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Manga Essay

3403 words - 14 pages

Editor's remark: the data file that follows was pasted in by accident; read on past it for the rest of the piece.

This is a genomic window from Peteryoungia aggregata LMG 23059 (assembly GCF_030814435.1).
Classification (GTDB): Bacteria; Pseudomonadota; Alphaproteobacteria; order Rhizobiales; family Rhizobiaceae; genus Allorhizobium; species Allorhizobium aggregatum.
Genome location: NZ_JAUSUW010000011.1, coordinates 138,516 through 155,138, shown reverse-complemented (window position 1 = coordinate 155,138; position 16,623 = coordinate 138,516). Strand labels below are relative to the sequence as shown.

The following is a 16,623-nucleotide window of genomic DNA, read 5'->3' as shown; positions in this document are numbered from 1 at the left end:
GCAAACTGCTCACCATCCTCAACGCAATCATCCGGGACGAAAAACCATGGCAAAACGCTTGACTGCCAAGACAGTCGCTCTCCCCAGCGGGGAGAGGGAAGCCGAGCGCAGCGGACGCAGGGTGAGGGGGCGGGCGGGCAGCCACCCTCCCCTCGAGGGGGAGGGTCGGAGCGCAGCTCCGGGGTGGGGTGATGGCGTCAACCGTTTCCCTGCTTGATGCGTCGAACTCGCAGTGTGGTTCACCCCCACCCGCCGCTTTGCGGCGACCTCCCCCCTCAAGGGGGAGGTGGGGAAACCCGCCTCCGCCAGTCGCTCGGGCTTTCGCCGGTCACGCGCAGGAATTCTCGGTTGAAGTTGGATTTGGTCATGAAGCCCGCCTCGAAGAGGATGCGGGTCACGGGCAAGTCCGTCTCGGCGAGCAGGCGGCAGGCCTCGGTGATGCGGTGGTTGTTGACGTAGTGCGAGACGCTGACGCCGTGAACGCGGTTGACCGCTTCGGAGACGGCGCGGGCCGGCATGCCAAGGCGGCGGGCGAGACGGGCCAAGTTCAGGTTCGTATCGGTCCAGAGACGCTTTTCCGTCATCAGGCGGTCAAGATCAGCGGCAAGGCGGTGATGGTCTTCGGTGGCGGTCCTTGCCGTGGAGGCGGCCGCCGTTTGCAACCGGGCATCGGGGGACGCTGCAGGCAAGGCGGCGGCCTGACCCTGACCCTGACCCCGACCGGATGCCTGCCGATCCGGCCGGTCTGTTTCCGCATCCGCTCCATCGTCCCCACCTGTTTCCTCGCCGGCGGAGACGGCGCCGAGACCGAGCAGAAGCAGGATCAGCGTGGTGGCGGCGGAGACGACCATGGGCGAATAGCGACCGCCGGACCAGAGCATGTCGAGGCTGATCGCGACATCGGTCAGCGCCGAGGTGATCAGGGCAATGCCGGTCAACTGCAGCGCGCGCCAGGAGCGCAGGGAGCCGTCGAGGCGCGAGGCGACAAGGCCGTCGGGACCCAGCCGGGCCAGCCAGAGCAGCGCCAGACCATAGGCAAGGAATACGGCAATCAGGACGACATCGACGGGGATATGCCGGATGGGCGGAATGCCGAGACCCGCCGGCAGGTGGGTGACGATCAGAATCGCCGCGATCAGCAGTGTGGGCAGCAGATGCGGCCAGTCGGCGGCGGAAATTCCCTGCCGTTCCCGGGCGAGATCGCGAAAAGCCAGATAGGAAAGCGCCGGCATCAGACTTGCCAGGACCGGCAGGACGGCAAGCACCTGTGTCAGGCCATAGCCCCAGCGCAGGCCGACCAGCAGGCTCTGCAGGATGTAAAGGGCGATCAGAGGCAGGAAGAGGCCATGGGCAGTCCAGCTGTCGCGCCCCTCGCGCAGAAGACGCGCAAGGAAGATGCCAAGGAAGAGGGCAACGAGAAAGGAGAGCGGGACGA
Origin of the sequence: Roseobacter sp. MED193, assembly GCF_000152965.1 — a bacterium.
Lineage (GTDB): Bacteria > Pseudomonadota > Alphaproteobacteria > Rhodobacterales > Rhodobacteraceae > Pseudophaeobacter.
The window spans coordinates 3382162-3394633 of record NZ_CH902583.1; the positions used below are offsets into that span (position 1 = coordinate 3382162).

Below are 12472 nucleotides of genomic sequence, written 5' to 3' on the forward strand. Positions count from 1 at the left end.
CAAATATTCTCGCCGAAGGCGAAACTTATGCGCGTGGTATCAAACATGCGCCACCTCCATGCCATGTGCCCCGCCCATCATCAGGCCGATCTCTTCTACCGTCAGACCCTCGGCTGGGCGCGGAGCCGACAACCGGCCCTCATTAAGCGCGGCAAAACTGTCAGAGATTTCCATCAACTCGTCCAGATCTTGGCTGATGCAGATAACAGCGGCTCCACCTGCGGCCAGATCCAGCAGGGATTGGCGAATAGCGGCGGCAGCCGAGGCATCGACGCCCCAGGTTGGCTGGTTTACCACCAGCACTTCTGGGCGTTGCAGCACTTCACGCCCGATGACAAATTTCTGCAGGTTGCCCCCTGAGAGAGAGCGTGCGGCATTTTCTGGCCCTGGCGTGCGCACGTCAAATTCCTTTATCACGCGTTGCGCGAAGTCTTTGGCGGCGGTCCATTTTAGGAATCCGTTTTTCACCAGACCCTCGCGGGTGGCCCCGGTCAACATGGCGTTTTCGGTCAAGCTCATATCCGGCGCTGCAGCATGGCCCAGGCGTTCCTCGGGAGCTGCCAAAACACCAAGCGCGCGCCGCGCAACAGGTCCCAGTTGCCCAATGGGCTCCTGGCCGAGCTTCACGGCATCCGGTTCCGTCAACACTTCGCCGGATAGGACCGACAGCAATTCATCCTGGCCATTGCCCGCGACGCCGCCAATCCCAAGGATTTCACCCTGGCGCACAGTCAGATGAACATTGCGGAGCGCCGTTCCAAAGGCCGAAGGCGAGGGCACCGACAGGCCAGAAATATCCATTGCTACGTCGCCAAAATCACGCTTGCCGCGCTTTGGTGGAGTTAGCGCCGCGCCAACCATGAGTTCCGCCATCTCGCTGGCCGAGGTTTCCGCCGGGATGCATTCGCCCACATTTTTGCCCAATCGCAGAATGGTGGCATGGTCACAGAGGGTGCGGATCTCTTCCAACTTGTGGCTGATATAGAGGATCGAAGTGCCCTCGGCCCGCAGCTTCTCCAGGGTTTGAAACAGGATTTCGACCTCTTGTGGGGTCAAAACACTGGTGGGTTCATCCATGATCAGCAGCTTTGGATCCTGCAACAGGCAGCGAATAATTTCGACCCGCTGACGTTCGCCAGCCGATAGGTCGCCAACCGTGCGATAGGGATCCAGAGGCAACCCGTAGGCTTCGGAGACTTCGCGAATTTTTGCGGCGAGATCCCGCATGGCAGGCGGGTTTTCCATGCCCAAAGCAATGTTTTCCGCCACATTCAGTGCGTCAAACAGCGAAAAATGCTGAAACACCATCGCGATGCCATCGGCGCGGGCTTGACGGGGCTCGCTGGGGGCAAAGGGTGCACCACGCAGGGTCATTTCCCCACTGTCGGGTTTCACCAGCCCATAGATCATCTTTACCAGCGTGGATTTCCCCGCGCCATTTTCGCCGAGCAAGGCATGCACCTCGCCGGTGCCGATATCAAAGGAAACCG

Manga is the Japanese word for graphic novel. Although having the total number of fans of millions of people, manga is considered a cheap and childish way of entertainment, or just a combination of sex and violence by many people. However, despite all those kinds of stereotype, manga is indeed a true form of art with its nearly one thousand-year history, its diversity, its popularity and its own values.Although manga has just appeared in America in recent years, people already gave it many bad reputations and denied its role as a form of art.When I first came to America, an American friend asked me what I usually did in the weekend. When I told him that I loved reading manga from the Internet, he looked at me strangely. While his reaction upset me, his reason shocked me to death: "You actually download and read those kinds of pornography?"The idea that manga is nothing but sex is not only had by him but also by other people. For instance, let's look at what the US mail order characterized the famous series Ranma ½: "a sex comedy" (Izawa, "Stereotype"). Comedy. Yes. Nudity. Yes. But sex? In that whole series, there isn't even a real kissing scene, let alone a sex scene. Obviously, this kind of perception is based on no real evidence but is simply a kind of stereotype for manga. This stereotype resulted from two things. First of all, many American people still think of Japan as a "sexual" society with public bath, geisha, and that Japanese women are nothing but "sexual objects" for men (Izawa, "Gender"). Another factor contributed to that stereotype is a part of manga itself. To fulfill the demands of many readers, many manga, especially those for boys, are full of "big boost" and sexy women (Izawa, "Stereotype"). Besides, the growing popularity of a kind of manga called hentai--sex manga--and its numerous websites offer the American readers a chance to think of manga as nothing but sex.Next, another stereotype that manga and its counterpart--animation--have to bear is the way whenever asked about manga, many people think of nothing but violence. An example of this stereotype is the way CNN news talked about manga and animation:"...the standard for the cartoon genre in Japan... usually involves a series of blood and guts battles scenes in futuristic space setting" (Izawa). While it's true that many manga like Gundam Wing, Cowboy Be Bop, Evagalion... have a lot to do with bloody fighting in "high-tech" background, those kinds of manga are just a part of shonen--manga for boys--and thus, just a small part of manga as a whole, and therefore, definitely not the so-called "the standard for the cartoon genre in Japan." If so, then why the first things most people think of about manga is violence? The answer is simple. Spending one day to look through one of the most famous TV channels that broadcast Japanese animation--Cartoon Network, you will see all they've ever covered are some of the most violent series in Japanese anime: from Dragon Ball to...

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